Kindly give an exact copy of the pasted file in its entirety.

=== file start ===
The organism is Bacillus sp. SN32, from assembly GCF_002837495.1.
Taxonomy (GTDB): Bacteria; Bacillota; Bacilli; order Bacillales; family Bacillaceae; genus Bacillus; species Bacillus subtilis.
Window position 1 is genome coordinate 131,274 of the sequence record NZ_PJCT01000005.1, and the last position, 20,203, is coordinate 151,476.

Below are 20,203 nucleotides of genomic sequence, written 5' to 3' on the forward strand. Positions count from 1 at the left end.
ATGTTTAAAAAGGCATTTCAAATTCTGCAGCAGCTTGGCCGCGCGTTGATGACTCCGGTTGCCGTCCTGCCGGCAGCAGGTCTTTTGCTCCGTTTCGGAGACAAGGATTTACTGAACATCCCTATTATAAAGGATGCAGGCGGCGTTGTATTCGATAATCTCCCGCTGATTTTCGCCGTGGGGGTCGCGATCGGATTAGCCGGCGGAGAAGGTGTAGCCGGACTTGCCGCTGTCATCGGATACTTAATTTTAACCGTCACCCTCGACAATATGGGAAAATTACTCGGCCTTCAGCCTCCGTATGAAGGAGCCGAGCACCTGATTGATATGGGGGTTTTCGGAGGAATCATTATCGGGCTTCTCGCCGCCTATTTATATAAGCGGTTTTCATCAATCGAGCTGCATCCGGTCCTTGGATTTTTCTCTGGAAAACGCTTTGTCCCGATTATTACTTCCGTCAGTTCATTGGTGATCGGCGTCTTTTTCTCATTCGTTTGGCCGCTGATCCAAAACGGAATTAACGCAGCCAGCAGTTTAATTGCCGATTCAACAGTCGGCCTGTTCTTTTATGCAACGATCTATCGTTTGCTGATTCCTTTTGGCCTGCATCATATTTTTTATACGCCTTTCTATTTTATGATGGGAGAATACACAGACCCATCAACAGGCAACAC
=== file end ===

The organism is Bacillus sp. SN32, from assembly GCF_002837495.1.
Taxonomy (GTDB): Bacteria; Bacillota; Bacilli; order Bacillales; family Bacillaceae; genus Bacillus; species Bacillus subtilis.
Window position 1 is genome coordinate 131,274 of the sequence record NZ_PJCT01000005.1, and the last position, 20,203, is coordinate 151,476.

Below are 20,203 nucleotides of genomic sequence, written 5' to 3' on the forward strand. Positions count from 1 at the left end.
ATGTTTAAAAAGGCATTTCAAATTCTGCAGCAGCTTGGCCGCGCGTTGATGACTCCGGTTGCCGTCCTGCCGGCAGCAGGTCTTTTGCTCCGTTTCGGAGACAAGGATTTACTGAACATCCCTATTATAAAGGATGCAGGCGGCGTTGTATTCGATAATCTCCCGCTGATTTTCGCCGTGGGGGTCGCGATCGGATTAGCCGGCGGAGAAGGTGTAGCCGGACTTGCCGCTGTCATCGGATACTTAATTTTAACCGTCACCCTCGACAATATGGGAAAATTACTCGGCCTTCAGCCTCCGTATGAAGGAGCCGAGCACCTGATTGATATGGGGGTTTTCGGAGGAATCATTATCGGGCTTCTCGCCGCCTATTTATATAAGCGGTTTTCATCAATCGAGCTGCATCCGGTCCTTGGATTTTTCTCTGGAAAACGCTTTGTCCCGATTATTACTTCCGTCAGTTCATTGGTGATCGGCGTCTTTTTCTCATTCGTTTGGCCGCTGATCCAAAACGGAATTAACGCAGCCAGCAGTTTAATTGCCGATTCAACAGTCGGCCTGTTCTTTTATGCAACGATCTATCGTTTGCTGATTCCTTTTGGCCTGCATCATATTTTTTATACGCCTTTCTATTTTATGATGGGAGAATACACAGACCCATCAACAGGCAACAC